Finder makes money from featured partners, but editorial opinions are our own.

Becoming a credit card master part 3: Here’s how I’m earning 90,000+ points

Posted:
News
ManYellowBackground_Canva_1800x1000

I'm going to be a very, very strategic shopper over the next few months. But it's well worth the effort.

In the last few weeks I've been on a journey into credit cards and points.

I've figured out my goal: earn as many Velocity Points as possible to spend on domestic reward flights.

And I've figured out what card I need: the Virgin Australia Velocity High Flyer Card.

Now I just need a strategy to maximise the points I can earn. If I do this correctly I'll earn over 90,000 points in just 2 months.

1. Get those bonus points

The card I've chosen comes with up to 80,000 bonus Velocity Points. It's a big part of why I chose the card.

To get these points I need to spend at least $3,500 on the card each month for the first 2 months.

Now that's a lot of money for me. While I definitely have a lot of expenses, the big one is my home loan repayments, which I can't use the card for.

For everything else, I'll need to be very organised in terms of my spending to hit the bonus offer. I need to:

  • Use the card for all my regular spending (obviously).
  • Put some direct debits on the card, like my son's daycare costs.
  • Make some big purchases I've been holding off on, including some garden furniture and flights.

2. Use my new card to get as many Velocity Points as possible

The other big reason I chose my credit card was because it lets me earn 1 Velocity Point for every dollar I spend on eligible purchases.

This is capped at $8,000 (you earn half a point per dollar after that). But if I spend $8,000 a month I have other problems.

So from now on I'm doing all my spending on this card wherever possible. It's especially valuable at Coles, where I also earn Flybuys.

Let's say I spend $100 at Coles:

  • I earn 100 Velocity Points on the card.
  • I earn 100 Flybuys Points, which convert to 50 Velocity Points.
  • That's 150 Velocity Points.

I've also set up auto transfers so my Flybuys will turn into Velocity Points regularly without me having to do anything.

3. Activate every Flybuys offer I can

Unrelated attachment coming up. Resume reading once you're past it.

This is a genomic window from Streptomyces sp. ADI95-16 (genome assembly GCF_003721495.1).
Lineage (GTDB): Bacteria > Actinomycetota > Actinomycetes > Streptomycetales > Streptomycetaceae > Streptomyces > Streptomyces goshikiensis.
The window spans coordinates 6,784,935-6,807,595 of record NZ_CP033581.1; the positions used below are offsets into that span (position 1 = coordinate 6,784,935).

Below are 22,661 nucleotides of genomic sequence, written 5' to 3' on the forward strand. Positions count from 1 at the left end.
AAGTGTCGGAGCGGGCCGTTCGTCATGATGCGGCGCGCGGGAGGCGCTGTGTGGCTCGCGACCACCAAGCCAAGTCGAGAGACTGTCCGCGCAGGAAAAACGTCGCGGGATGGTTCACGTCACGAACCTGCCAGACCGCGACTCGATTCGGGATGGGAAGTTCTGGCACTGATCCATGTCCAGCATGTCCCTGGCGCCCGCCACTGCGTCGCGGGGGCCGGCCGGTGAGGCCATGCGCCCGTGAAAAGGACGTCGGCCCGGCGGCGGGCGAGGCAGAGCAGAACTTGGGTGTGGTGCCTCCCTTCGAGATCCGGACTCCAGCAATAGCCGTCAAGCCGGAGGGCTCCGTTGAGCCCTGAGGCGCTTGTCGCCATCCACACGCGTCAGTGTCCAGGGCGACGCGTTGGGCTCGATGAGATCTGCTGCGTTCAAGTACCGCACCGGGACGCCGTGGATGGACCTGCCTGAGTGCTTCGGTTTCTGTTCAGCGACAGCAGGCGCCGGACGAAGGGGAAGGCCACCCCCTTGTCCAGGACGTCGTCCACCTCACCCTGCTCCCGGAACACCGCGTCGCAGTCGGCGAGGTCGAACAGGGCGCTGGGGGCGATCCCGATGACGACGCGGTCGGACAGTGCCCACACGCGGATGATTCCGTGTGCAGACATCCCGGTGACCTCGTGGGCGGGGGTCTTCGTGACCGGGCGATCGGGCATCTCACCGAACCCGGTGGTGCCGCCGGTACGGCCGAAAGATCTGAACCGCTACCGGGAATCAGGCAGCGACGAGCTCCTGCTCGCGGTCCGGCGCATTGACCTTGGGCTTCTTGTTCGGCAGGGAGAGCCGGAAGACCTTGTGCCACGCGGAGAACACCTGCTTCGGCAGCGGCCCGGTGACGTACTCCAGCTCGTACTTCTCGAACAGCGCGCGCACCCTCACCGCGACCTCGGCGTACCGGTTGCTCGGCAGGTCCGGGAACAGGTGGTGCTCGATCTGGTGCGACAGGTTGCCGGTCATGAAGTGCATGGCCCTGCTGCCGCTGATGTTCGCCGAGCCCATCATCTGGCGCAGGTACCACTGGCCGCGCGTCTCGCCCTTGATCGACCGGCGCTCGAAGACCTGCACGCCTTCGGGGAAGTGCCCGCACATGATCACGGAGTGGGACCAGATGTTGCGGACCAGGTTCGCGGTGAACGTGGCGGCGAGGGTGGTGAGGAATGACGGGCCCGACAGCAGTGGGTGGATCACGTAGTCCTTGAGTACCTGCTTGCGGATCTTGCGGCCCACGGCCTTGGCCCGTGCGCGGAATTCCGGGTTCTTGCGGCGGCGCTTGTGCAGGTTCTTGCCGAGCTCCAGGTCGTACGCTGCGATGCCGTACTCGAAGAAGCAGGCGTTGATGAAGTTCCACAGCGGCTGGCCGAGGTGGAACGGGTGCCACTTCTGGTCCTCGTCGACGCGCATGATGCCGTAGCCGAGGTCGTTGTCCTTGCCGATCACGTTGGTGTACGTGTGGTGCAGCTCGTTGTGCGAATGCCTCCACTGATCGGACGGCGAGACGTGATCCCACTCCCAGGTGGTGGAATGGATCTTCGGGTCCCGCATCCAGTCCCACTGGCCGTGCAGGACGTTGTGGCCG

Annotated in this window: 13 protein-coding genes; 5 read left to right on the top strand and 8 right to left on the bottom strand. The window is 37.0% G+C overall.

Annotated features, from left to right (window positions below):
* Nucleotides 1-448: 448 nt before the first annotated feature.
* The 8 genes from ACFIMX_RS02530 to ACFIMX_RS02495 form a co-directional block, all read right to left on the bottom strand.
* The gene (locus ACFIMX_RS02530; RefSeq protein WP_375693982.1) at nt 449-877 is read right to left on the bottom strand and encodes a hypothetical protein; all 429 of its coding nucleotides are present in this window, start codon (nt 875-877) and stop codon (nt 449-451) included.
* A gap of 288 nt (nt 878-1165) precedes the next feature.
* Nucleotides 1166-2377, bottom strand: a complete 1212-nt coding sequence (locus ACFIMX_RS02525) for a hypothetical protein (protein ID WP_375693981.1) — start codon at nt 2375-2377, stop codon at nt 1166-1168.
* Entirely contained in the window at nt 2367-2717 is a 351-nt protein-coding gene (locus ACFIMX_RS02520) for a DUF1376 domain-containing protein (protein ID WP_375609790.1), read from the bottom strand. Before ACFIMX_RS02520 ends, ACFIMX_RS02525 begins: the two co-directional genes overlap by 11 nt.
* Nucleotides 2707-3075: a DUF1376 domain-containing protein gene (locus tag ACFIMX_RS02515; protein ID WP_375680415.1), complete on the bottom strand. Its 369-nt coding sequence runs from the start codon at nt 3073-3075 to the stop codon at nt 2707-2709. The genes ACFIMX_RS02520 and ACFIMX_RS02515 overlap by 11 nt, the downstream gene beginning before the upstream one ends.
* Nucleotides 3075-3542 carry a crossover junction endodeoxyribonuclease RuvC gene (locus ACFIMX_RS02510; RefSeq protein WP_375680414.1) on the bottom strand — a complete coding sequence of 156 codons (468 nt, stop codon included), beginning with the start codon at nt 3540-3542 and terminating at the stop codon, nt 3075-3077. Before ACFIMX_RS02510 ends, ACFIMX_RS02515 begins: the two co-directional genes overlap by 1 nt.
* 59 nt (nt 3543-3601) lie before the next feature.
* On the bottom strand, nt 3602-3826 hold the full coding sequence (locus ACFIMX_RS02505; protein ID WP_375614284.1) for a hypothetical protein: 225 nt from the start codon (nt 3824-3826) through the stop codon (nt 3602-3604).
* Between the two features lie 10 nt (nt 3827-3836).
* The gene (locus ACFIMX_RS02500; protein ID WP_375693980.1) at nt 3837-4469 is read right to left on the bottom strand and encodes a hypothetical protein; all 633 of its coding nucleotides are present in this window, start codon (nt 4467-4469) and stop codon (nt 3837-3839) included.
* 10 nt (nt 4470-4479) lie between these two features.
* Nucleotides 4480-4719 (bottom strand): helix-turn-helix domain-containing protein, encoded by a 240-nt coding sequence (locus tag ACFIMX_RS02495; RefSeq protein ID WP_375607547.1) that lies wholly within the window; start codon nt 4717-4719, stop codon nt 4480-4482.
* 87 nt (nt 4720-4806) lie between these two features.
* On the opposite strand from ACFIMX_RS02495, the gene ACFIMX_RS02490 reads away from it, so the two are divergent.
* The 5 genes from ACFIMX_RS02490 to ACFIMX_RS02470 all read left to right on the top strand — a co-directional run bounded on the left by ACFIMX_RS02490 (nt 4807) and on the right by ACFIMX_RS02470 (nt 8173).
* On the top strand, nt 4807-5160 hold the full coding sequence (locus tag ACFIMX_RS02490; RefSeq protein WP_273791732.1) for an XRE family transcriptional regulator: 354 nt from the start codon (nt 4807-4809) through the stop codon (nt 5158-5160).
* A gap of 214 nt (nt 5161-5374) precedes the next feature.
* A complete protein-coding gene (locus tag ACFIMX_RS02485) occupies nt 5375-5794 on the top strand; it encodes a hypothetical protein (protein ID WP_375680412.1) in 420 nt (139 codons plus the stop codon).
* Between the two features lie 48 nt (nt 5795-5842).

The offers in the Flybuys app are one of the best ways to unlock more Flybuys. Right now, I've activated an offer that gives me 10,000 bonus points if I spend $50 a week (in one transaction) for 4 weeks.

I scored 1,000 points on another offer for purchasing a nappy cream for my toddler. This was something I needed to buy, so this worked out really well.

Together, the Flybuys offers plus my credit card sign up bonuses and my regular spending will see me earn more than 90,000 Velocity Points in just 2 months.

4. Try not to get too carried away

My typical approach to finances is to try and spend as little as possible. My credit card points strategy is a very new direction for me.

So I've set myself some basic principles to help me keep on track:

  1. Don't chase points by buying things I don't need. It can be tempting to score an extra 1,000 Flybuys when there's an offer, but if it's something I wouldn't buy anyway then I'm just wasting money. I'm trying to get more out of what I already spend each week, not spend more.
  2. Pay that card off every month. I don't want to pay a cent in interest. I use my credit card to earn points, not to get hit with interest charges. I've hardly looked at the interest rate on the card: I will pay it off in full well before the interest hits.
  3. Review my spending habits in a few months. My credit card points journey is something of an experiment. I'm going to review my monthly spending figures closely as this journey progresses to make sure I'm sticking to point 1. If not, it may be time to reconsider what I'm doing.

Check out parts one and two of my credit card points journey. Compare the best credit cards and get money saving tips to help you beat the cost of living crunch.

Ask a Question

You are about to post a question on finder.com.au:

  • Do not enter personal information (eg. surname, phone number, bank details) as your question will be made public
  • finder.com.au is a financial comparison and information service, not a bank or product provider
  • We cannot provide you with personal advice or recommendations
  • Your answer might already be waiting – check previous questions below to see if yours has already been asked

Finder only provides general advice and factual information, so consider your own circumstances, or seek advice before you decide to act on our content. By submitting a question, you're accepting our 1. Terms Of Service and 6. Finder Group Privacy & Cookies Policy.

This site is protected by reCAPTCHA and the Google Privacy Policy and Terms of Service apply.
Go to site